By Victoria Schade
Even though canine teeth are incredibly powerful, they’re still susceptible to fractures, breaks, and in some cases, even cavities. Pet parents might be surprised to discover that some of their dog’s favorite treats — including goodies that are specifically formulated for dogs — can put their dog’s oral health at risk. Learn more about which items can harm your dog’s teeth, and what the signs of tooth injury are, here.
Some pet parents can’t resist sharing their desserts with their dogs. Sweet treats like ice cream, cookies and other sugary human delicacies are a bad idea for dogs from a nutrition and weight standpoint, but sweet foods can also have a negative impact on tooth health as well.
Dr. Chad Lothamer, assistant professor of dentistry and oral surgery at Colorado State University, says that even though dogs aren’t as prone to cavities as humans because of the shape of their teeth (they have fewer flat teeth where bacteria can build up) and the pH in their mouths, it is still possible for dogs who eat an excessive amount of sugar to develop them, particularly on teeth in the rear of the mouth. Instead of sharing sugary snacks with your dog, eat the ice cream yourself and give your pup healthy dog treats with natural ingredients and limited fillers.
It might seem like ice cubes are a great dog treat because they do double duty as a quick chew as well as a way to hydrate. Unfortunately, those hard chunks of ice can do major damage. Even though dogs have powerful mouths, the pressure required to break through a piece of ice is considerable, and a determined ice-chomping dog might end up with a fractured tooth. Dr. Barden Greenfield, DVM and diplomate of the American Veterinary Dental College, says that the sharpest points of a dog’s mandibular first molar and the maxillary fourth molar are particularly at risk for snapping off because of the pressure needed to crush ice. Come hot weather, skip the ice and give your dog a good old fashioned bowl of water instead.
Katie Grzyb, DVM, says that owners should also be cautious about what their dogs chew on outside or at the dog park, as many dogs can break their teeth chewing on rocks.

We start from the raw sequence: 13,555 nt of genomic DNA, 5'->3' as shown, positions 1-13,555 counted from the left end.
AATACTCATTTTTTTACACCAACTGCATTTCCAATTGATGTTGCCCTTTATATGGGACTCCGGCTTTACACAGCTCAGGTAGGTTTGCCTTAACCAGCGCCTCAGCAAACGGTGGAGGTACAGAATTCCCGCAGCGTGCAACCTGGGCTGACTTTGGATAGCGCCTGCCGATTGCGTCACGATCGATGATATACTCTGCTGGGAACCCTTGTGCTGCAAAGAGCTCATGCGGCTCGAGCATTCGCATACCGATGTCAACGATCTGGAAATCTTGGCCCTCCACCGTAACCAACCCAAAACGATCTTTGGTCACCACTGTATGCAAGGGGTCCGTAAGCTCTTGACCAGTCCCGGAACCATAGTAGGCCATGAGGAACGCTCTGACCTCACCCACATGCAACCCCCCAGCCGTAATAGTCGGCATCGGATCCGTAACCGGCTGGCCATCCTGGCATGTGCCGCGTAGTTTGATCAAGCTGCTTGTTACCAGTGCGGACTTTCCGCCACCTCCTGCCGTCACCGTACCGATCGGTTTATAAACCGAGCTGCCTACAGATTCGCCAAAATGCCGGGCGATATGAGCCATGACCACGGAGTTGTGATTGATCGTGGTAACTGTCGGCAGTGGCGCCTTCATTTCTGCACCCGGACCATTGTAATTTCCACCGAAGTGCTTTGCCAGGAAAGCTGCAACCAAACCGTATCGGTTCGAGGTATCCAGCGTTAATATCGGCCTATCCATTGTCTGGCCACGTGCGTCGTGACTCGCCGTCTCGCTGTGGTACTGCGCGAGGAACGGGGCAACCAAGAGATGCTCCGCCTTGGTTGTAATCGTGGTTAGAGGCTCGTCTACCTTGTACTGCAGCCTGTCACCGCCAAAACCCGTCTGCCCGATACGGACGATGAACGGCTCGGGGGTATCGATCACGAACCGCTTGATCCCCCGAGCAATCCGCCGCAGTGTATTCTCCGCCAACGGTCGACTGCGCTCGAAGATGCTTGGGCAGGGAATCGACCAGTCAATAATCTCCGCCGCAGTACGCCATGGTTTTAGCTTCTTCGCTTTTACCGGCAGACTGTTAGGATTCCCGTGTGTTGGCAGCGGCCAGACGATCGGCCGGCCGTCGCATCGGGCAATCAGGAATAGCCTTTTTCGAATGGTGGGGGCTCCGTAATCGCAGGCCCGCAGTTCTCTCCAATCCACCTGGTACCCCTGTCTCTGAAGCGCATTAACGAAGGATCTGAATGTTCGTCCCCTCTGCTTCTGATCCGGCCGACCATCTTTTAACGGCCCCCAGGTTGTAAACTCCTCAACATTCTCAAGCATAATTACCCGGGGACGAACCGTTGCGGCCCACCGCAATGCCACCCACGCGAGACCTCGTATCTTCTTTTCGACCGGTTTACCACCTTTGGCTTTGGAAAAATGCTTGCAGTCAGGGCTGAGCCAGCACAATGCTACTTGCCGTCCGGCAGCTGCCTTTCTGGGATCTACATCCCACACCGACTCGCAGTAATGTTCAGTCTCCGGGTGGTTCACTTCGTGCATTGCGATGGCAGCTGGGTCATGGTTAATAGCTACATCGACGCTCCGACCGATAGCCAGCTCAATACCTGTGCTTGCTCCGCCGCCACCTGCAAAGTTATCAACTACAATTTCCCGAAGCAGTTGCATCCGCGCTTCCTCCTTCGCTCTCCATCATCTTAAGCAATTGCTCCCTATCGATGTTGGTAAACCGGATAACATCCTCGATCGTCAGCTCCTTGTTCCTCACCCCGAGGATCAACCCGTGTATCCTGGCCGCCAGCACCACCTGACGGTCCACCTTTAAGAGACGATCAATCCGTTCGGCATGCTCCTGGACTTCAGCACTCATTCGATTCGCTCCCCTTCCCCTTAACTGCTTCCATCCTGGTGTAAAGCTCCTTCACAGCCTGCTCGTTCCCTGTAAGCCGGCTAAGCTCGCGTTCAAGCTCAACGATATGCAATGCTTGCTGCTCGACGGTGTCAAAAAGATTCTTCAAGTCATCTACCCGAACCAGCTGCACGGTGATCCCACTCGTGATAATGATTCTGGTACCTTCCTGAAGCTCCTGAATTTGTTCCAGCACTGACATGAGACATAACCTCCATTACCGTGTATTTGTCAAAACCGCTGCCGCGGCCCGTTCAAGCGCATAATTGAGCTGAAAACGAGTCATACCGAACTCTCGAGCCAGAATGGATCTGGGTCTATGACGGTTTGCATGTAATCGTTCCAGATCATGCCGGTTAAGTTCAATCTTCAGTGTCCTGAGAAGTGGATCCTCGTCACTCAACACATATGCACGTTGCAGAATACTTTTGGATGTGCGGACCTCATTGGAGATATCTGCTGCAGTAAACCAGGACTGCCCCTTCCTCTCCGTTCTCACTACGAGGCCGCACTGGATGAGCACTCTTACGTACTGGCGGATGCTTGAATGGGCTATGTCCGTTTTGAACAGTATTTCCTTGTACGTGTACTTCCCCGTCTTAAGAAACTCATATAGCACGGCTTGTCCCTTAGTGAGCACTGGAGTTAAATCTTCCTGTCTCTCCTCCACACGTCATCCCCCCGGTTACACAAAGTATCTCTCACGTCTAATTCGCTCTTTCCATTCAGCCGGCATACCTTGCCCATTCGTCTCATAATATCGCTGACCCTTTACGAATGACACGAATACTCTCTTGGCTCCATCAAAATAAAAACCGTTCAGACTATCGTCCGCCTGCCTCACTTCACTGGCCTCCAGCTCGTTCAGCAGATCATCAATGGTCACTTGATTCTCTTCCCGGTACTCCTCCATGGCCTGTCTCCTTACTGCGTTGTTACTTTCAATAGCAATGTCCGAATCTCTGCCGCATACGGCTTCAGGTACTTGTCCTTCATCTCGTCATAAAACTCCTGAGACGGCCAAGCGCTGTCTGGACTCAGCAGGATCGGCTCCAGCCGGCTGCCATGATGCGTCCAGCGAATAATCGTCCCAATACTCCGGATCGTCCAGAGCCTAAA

Dogs have an innate need to exercise their jaws, however many beloved chews like bones, elk antlers and cow hooves can cause serious dental trauma like fractures and breaks. Dr. Mary Buelow, assistant professor of clinical dentistry and oral surgery at University of Pennsylvania School of Veterinary Medicine, says that bones, particularly antlers, have zero “give,” which makes them long lasting but also more likely to be hard enough to cause problems.
Both Greenfield and Buelow’s rule of thumb is that if you wouldn’t hit your knee with the bone or chew, it’s probably not a safe bet for your dog’s teeth. But that doesn’t mean that your furry best friend has to remain chew-less – your dog can still exercise his jaws on durable rubber treat-stuffable toys. Dr. Marisa Brunetti, VMD, suggests testing the toy’s flexibility with a fingernail; if it gives slightly to pressure, it’s probably fine for chewing.
Some processed plastic or nylon dental chew bones are marketed to suggest that they improve dental health, but they may in fact cause the same types of problems as antlers and hooves. Many of these chews don’t pass the “knee test,” which means that they’re hard enough to do damage to your dog’s teeth. On top of that, some dental chews might not deliver the tooth cleaning benefits that they promise.
“There are tons of treats that make claims to improve oral health and unfortunately most of these do not provide proof beyond anecdotal claims,” Lothamer says. He suggests using the Veterinary Oral Health Council website as a guide for safe chews and treats, since it gauges product effectiveness based on the scientific method.
Dental problems aren’t always as obvious as a canine tooth snapped in half and, unfortunately, dogs can be very good at masking their pain.
“There often are no warning signs of tooth fracture as dogs are very good at masking signs of dental pain. However, some general signs might be unwillingness to play with or chew on their regular toys, dropping food or chewing on one side of the mouth, decreased levels of activity or energy, reluctance to allow brushing of the teeth,” Buelow says.
Chronic tennis-ball chewers should also be watched, Grzyb said, as constant chewing on tennis balls can wear down the crown of the tooth, exposing the nerve and leading to pain and infection.
Greenfield suggests that pet parents check their dog’s teeth and mouth proactively during regular teeth-cleaning sessions. Staying on top of home cleanings keeps pet parents familiar with the topography of their dog’s mouth, and more likely to pick up on a pain point before it gets out of hand.
To keep dogs in peak dental health, Lothamer says they should be evaluated regularly by their veterinarian to assess the teeth, along with professional cleanings and radiographs done at regular intervals. According to Lothamer, the best way to maintain long term oral health is through daily brushing to remove the plaque that builds up every day before it can mineralize into calculus, which is much more difficult to remove.
Victoria Schade is a certified dog trainer and author.